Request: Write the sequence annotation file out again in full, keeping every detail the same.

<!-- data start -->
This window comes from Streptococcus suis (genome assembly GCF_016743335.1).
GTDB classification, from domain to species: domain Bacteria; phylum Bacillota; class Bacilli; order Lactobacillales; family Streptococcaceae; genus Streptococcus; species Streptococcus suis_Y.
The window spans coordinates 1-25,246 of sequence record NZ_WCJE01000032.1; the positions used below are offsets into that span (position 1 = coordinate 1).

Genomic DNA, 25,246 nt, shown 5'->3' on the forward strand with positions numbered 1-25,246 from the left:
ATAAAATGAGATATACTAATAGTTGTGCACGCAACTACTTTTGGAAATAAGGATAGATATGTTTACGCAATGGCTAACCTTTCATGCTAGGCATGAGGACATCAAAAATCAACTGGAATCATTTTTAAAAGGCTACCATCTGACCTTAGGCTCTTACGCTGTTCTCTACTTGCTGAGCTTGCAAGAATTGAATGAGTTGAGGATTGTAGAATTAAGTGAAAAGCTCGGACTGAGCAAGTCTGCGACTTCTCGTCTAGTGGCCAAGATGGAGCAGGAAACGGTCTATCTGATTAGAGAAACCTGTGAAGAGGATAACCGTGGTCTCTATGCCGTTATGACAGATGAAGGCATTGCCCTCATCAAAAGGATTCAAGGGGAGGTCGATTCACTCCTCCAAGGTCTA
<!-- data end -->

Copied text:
This window comes from Streptococcus suis (genome assembly GCF_016743335.1).
GTDB classification, from domain to species: domain Bacteria; phylum Bacillota; class Bacilli; order Lactobacillales; family Streptococcaceae; genus Streptococcus; species Streptococcus suis_Y.
The window spans coordinates 1-25,246 of sequence record NZ_WCJE01000032.1; the positions used below are offsets into that span (position 1 = coordinate 1).

Genomic DNA, 25,246 nt, shown 5'->3' on the forward strand with positions numbered 1-25,246 from the left:
ATAAAATGAGATATACTAATAGTTGTGCACGCAACTACTTTTGGAAATAAGGATAGATATGTTTACGCAATGGCTAACCTTTCATGCTAGGCATGAGGACATCAAAAATCAACTGGAATCATTTTTAAAAGGCTACCATCTGACCTTAGGCTCTTACGCTGTTCTCTACTTGCTGAGCTTGCAAGAATTGAATGAGTTGAGGATTGTAGAATTAAGTGAAAAGCTCGGACTGAGCAAGTCTGCGACTTCTCGTCTAGTGGCCAAGATGGAGCAGGAAACGGTCTATCTGATTAGAGAAACCTGTGAAGAGGATAACCGTGGTCTCTATGCCGTTATGACAGATGAAGGCATTGCCCTCATCAAAAGGATTCAAGGGGAGGTCGATTCACTCCTCCAAGGTCTA